We started by looking at a 3D foam model of a brain:(https://www.amazon.co.uk/Learning-Resources-Cross-Section-Brain-Model/dp/B000EG8ICC). When I asked “what do you think this is for, what does it do?”, I expected answers related to intelligence and being ‘brainy’. However, in all of the groups, not one student said this; they obviously have some previous knowledge which is a good starting point and mentioned that it controls breathing, movement and is ‘connected to nerves’. But neither did one student mention the word ‘emotion’ or any words connected with emotion such as happiness, anger etc.

I then introduced the triune brain and the basic functions of the cortex (thinking, decision making, impulse control etc), the limbic system (our ‘emotional brain’) and the brain stem (controls vital functions such as breathing, heartbeat, temperature). I had to re-iterate at this point that this was not a science lesson as it was distinctly starting to resemble one!

To reinforce each system we looked at:

  • A crocodile brain image (a reptile brain) and asked the students to think about its function in relation to what a crocodile uses its brain for.

cro

They came to the conclusion that this can loosely be associated with the human brain stem in that its function is mainly about survival, smell and controlling vital functions.

To illustrate the limbic system we did the same with an image of a canine brain and came to the conclusion that a dog is limbic system dominant ie. in relation to its cortex and brain stem.

Finally, with the human brain image, the students worked out that as the cortex is so much thicker than in other animals, this must be the ‘thinking’ part of the brain.

In addition to the value of using their deduction skills, these images will hopefully assist students in recalling the function of each part of the brain, even if they cannot remember what it is called.

I then gave time for students to explore more of the brain, to identify other parts such as the left and right hemisphere and the corpus callosum. There is a fabulous website I discovered which not only shows the brain in 3D, but additionally enables students to rotate the brain and view only certain areas in the context of the whole. Have a go, its great fun!

http://www.g2conline.org/2022      we

 

PFC

And so onto emotions. As an introduction I asked students to think of a stressful situation they might have encountered or could encounter (care has to be taken here as many of our students may have experienced trauma in their lives (ACEs) and I did not want them to recall these). They were then asked to think about the physical sensations they might experience: what they feel like and where in the body these sensations occur. As I want writing to be kept to a minimum, we used a model of a human torso and asked students to write a sensation on a post-it and stick it to the relevant part of the body. Here are some images of the results:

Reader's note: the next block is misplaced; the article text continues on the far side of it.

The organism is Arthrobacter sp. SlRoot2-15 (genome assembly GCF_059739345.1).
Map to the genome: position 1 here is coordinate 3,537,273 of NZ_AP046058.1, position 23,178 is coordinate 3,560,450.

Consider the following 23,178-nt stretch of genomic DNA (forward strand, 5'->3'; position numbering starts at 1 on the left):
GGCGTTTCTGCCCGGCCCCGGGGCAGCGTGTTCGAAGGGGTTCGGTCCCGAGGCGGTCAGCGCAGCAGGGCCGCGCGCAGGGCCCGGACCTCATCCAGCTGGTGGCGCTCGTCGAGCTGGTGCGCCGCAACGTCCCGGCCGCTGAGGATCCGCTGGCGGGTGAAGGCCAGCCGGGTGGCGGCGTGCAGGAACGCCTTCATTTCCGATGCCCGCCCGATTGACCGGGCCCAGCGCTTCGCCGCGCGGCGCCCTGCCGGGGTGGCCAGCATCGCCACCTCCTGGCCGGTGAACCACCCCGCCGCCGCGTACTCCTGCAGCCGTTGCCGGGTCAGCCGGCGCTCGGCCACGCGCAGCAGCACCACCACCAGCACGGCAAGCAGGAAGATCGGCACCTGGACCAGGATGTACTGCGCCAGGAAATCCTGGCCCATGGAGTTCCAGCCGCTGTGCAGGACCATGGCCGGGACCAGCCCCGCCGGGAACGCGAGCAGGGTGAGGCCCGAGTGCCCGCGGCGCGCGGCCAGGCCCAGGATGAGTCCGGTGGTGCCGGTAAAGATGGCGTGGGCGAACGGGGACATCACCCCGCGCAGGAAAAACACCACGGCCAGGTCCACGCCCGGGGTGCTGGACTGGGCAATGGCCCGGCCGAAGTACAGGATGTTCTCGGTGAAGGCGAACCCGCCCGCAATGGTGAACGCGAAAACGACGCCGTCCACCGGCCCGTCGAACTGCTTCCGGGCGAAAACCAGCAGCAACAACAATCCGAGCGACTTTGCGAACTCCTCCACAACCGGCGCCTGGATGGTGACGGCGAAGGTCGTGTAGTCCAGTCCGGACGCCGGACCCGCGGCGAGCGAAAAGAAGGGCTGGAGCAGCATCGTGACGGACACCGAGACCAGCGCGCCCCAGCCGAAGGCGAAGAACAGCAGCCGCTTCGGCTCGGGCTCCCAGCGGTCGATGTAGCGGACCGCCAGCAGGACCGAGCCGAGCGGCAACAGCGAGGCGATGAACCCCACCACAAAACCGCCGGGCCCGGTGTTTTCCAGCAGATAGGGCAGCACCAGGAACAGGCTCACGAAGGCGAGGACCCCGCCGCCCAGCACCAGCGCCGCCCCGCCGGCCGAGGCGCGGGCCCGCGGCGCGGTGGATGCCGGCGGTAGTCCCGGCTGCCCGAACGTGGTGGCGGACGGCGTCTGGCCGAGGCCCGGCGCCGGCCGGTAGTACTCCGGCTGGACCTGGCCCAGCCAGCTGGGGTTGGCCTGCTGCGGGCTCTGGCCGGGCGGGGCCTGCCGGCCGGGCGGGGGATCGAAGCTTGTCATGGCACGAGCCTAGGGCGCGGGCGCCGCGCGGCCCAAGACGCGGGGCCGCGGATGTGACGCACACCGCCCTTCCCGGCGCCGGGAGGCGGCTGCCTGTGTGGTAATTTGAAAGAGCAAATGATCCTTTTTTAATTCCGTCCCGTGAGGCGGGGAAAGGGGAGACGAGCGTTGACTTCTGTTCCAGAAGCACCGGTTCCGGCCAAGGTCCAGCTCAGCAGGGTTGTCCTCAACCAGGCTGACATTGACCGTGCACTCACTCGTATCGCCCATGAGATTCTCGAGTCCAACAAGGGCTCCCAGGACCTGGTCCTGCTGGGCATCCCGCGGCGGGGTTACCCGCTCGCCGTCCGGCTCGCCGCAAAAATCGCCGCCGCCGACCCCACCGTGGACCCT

week2     3 2

The vocabulary used is mostly basic and includes ‘breathless’, ‘shaky’, ‘pumps fast’, ‘dry [mouth]’, ‘achey parts’, ‘drops’ and ‘butterflies’. The intention is to expand on this vocabulary and give students more words they can use to describe and recognise sensations, which as well as expanding vocabulary, will in itself hopefully reduce frustration in that they will be able to use words to themselves and others to describe what is happening (it wraps language around an abstract sensation).

We continued this session by starting to create a model brain that we will add to every week. The intention is to reinforce learning of the triune brain, but also has the additional value of having to co-operate in pairs or small groups and the therapeutic value of art and using natural clay (with its benefits of negative ions).

a   b c

 

An accidental side benefit was that I could only find some bubble wrap to cover the table and many pupils found popping this relieved any anxiety they were feeling over the task!

To conclude the session we checked our learning using an image of scans of the brain in four different emotional states: anger, happiness, sadness and fear. The parts of the brain that are ‘active’ are coloured red and those least active coloured purple. These four images were covered and students were asked what they would expect to see eg. the brain stem red, the cortex purple. We discussed and uncovered each in turn: